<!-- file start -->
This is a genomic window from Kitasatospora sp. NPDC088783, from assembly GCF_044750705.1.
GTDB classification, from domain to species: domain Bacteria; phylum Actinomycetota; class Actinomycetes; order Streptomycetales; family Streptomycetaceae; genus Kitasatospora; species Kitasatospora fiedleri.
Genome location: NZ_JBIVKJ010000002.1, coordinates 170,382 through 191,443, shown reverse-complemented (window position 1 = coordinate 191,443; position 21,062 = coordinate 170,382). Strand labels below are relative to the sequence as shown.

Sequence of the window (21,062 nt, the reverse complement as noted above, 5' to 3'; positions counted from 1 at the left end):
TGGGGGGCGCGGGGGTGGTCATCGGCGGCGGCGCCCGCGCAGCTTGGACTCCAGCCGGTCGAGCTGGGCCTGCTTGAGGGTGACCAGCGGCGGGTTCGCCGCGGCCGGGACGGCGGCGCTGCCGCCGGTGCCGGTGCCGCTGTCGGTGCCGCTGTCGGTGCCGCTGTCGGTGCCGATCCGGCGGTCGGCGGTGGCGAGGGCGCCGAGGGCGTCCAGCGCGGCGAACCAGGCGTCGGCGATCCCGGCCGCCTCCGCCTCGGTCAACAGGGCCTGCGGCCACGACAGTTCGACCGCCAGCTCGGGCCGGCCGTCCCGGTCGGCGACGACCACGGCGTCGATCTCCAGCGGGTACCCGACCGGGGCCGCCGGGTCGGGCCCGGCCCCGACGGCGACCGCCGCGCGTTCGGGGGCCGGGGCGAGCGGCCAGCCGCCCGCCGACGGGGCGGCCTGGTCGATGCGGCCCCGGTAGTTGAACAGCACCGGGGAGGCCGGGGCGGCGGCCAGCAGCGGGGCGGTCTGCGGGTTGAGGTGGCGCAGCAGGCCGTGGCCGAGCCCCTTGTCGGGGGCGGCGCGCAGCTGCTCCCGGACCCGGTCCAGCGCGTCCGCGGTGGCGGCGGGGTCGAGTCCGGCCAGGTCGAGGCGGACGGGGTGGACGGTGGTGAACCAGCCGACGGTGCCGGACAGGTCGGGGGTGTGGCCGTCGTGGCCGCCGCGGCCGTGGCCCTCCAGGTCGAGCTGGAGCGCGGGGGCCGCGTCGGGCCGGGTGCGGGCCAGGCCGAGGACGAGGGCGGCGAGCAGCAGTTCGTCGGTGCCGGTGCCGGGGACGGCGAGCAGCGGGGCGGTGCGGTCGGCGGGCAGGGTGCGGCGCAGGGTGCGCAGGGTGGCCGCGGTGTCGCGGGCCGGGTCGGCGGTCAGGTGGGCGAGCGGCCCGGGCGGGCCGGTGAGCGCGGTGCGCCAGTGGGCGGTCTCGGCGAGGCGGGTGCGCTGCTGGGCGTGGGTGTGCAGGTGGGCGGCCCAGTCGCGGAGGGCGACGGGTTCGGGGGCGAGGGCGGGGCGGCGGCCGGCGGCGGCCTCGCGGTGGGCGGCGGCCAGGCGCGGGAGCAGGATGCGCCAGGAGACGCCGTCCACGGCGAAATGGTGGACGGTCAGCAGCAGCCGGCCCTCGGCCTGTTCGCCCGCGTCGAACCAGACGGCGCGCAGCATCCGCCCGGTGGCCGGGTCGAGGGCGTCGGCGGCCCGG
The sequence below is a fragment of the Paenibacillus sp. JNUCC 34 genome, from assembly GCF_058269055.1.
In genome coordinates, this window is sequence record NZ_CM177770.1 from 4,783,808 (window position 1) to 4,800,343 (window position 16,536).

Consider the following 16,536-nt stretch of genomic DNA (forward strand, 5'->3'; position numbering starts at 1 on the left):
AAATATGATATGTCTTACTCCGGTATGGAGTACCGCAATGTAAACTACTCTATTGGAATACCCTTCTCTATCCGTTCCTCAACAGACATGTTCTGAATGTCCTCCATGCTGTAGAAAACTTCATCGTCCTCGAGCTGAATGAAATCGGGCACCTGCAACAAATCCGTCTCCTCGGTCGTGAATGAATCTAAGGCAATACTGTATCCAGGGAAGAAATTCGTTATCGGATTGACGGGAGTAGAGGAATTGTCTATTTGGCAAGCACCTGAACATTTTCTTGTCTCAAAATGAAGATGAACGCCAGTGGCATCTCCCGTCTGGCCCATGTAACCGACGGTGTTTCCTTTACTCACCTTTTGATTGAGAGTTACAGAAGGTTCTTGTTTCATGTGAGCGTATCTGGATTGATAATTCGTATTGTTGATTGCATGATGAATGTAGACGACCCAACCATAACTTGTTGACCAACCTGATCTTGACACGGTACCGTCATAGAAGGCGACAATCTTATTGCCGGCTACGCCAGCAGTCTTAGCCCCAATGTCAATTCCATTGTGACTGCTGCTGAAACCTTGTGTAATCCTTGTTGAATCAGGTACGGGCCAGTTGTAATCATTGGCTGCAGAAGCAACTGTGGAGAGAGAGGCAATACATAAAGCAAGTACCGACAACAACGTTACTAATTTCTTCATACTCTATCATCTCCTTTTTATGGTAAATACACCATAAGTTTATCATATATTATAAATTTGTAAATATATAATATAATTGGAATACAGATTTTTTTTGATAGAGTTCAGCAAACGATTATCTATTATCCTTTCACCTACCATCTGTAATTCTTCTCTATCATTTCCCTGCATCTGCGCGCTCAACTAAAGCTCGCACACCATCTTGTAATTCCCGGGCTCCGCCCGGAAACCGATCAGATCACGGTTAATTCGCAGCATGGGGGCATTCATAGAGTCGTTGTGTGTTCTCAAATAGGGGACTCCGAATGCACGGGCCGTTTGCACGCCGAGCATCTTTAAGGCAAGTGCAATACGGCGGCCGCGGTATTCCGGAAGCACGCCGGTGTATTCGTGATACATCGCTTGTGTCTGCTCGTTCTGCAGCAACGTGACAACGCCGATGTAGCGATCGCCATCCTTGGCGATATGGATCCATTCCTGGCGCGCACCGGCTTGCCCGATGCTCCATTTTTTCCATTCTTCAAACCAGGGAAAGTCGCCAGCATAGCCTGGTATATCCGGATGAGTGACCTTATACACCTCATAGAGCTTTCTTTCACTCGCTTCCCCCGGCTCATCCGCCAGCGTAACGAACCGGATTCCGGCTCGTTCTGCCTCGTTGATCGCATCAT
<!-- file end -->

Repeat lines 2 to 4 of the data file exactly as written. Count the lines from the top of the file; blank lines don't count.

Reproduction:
GTDB classification, from domain to species: domain Bacteria; phylum Actinomycetota; class Actinomycetes; order Streptomycetales; family Streptomycetaceae; genus Kitasatospora; species Kitasatospora fiedleri.
Genome location: NZ_JBIVKJ010000002.1, coordinates 170,382 through 191,443, shown reverse-complemented (window position 1 = coordinate 191,443; position 21,062 = coordinate 170,382). Strand labels below are relative to the sequence as shown.

Sequence of the window (21,062 nt, the reverse complement as noted above, 5' to 3'; positions counted from 1 at the left end):